What's your overall message for maintaining an oasis of calm in the middle of family issues, especially around the holidays?

The first thing everyone should always do is take a minute and realize the reason everyone is getting together, even if there is tension. If everyone is on that same page, whereas you’re all there to celebrate health, happiness, family, and the holiday, then staying focused on that always helps. I think it’s also important to realize that the host has gone through a tremendous amount of effort to make everyone happy. Leave your differences at the door and if things get too tough, simply say it was great seeing everyone and try to leave before an outburst occurs. If you’ve got issues to sort out, spare the host the tension and try to bring it up at another time and place. You always want to make a holiday pleasant for other people while also being respectful to the host.

What's the best part about what you do?

Meeting new people, for sure. I have always loved to hear peoples' stories and I also love that people can really see what I’m all about. They see my family, my everyday life, and for some reason they gravitate towards me. When they tell me something that we have in common, or that something I’ve done has touched them, there’s a connection and I love that. I love the human connection. People just always feel they can come up and talk to me and I like that, because I really do want to know their story, I really want to know what’s going on with them. You never know what you can give someone or what someone can give to you.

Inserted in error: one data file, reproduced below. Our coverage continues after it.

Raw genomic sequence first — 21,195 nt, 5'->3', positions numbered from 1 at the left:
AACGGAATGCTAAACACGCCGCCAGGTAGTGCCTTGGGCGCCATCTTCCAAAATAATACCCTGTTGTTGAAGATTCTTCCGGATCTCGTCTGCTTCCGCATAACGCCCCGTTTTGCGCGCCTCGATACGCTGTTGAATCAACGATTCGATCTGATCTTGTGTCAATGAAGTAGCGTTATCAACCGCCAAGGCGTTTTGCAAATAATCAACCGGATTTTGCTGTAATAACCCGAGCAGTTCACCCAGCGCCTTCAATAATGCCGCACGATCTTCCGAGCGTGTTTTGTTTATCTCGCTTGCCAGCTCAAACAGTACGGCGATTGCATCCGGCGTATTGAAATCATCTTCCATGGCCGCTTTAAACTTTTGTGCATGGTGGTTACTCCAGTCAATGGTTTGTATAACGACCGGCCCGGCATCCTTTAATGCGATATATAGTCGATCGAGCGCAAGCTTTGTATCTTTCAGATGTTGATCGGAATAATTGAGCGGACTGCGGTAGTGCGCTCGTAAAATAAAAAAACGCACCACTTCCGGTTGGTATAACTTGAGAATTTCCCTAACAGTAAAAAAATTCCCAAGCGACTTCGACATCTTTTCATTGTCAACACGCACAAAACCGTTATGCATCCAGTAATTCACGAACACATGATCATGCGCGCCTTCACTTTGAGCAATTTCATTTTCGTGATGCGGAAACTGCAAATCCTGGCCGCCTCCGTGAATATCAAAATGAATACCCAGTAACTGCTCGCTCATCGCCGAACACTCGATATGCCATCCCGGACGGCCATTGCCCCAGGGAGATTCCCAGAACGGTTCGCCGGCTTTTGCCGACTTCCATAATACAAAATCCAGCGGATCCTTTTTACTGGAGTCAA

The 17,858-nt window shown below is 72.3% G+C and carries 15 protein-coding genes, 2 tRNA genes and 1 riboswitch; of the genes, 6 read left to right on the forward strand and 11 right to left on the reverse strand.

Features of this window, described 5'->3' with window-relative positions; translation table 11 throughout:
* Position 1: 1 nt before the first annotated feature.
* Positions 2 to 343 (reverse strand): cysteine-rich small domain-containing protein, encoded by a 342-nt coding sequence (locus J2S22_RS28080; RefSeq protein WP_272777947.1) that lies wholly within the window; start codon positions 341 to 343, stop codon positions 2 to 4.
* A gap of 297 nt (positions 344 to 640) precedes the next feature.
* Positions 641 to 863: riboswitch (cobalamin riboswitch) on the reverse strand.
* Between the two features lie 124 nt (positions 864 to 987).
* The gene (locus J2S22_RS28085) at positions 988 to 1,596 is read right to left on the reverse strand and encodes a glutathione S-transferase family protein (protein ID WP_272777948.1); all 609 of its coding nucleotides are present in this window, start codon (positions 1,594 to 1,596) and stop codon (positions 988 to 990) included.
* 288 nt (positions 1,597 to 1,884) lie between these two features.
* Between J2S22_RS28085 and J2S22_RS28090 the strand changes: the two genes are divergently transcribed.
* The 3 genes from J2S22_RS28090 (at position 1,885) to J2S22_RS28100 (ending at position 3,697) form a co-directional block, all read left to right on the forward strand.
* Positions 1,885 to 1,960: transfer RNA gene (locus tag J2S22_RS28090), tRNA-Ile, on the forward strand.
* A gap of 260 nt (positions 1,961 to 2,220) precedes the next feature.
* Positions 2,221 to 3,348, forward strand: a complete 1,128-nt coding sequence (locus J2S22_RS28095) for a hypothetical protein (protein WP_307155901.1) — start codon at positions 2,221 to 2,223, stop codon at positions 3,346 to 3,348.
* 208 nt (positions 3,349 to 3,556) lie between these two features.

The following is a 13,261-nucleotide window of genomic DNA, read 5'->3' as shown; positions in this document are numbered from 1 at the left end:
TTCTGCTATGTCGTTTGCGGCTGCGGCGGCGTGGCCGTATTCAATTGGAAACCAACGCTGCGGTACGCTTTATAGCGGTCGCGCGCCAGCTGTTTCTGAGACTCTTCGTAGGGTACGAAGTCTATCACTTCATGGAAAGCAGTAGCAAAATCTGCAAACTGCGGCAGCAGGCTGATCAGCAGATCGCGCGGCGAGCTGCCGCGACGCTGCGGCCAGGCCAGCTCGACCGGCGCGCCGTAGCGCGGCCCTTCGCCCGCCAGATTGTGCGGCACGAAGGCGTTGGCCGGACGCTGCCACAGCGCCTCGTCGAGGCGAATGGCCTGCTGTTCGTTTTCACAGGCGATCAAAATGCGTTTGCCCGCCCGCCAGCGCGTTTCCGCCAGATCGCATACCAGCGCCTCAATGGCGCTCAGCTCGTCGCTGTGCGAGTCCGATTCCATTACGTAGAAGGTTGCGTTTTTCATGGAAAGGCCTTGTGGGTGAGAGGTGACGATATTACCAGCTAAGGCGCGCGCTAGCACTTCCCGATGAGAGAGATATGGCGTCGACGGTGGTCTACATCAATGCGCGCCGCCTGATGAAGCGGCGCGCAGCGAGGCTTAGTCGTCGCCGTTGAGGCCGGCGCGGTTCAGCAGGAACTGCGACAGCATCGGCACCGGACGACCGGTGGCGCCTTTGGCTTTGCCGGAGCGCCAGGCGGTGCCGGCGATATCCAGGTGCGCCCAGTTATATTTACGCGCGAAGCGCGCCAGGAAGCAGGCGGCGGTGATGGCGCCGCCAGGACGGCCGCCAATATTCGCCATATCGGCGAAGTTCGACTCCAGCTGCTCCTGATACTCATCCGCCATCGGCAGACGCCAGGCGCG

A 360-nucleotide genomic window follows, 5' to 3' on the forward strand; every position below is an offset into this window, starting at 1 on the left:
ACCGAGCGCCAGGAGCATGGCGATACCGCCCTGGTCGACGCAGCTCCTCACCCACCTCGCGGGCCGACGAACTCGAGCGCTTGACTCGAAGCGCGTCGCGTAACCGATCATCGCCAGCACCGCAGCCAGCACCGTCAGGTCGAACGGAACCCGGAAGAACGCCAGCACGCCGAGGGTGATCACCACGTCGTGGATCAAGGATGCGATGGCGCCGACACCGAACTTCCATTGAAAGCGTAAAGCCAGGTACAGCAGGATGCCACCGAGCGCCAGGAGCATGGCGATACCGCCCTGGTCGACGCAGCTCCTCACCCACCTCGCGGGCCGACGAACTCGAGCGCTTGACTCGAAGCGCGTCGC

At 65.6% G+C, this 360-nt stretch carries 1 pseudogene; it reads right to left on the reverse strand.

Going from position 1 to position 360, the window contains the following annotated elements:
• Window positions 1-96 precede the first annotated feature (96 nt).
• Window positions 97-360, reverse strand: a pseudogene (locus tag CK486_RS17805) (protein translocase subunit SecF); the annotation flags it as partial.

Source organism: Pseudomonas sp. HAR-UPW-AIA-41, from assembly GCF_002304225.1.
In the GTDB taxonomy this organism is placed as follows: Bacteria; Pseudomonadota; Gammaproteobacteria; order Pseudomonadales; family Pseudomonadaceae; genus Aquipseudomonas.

What's next for Kathy Wakile?

I’ve got a lot of things going on actually and I’m really excited! All great things, my love for cooking is really a gift so I’m working on getting my desserts perfect before I start serving them to the public on a retail basis. I was recently approached by a beverage company on the idea of a prepared cocktail. At first I was skeptical, as I really didn’t know how it fit with everything so we thought abut how we could rather come up with a beverage that tastes similar to some of my favorite desserts. So, we worked together and you’ll soon see the new Red Velvet Cosmo debuting in February.

I really do think every woman is a goddess, so I’ve come up with a jewelry line called Goddess Eye. I’ve partnered up with someone who handcrafts bracelets, necklaces, etc. — all of the designs specifically made for the collection — and we’ll be launching this in a few days so I’m excited. Plus, a portion of the sales forever will go to the National Brain Tumor Society, which is a cause that’s near and dear to my heart.

On that note, the NBTS has also asked me and my daughter to lead the fundraising walk on June 16 on Governor’s Island. Starting in January people can go to the site and start pledging support for our team. I believe together we can make a difference; my family went through this when my own daughter had a brain tumor and we are truly very blessed. By us raising awareness, another family can be helped. It’s my responsibility to help others fight this fight and be a resource to help those that are going through it, since I’ve been through it.

I was also recently really fortunate to collaborate with Design Spree (a unique high-end furniture warehouse) and that was great. They are really wonderful guys, so welcoming and the best thing about it, especially if you haven’t yet picked something up for Christmas, is that they’ve got so many creative pieces just out there in the showroom; there's no waiting for weeks to get these quality pieces you don’t find everywhere. That’s been really great.

And, of course, we just wrapped filming season four of Real Housewives of New Jersey and that was just so much fun. It’s going to be a great season, a lot of different things happening and I know the viewers will be happy.

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A child of parents both heavily involved in the travel industry, Gabriella Ribeiro Truman was born to do her job. By day she owns and operates Trumarketing, a boutique sales, marketing and PR firm servicing tourism-related clients from around the world. Also a frequent blogger, she produces The Explorateur…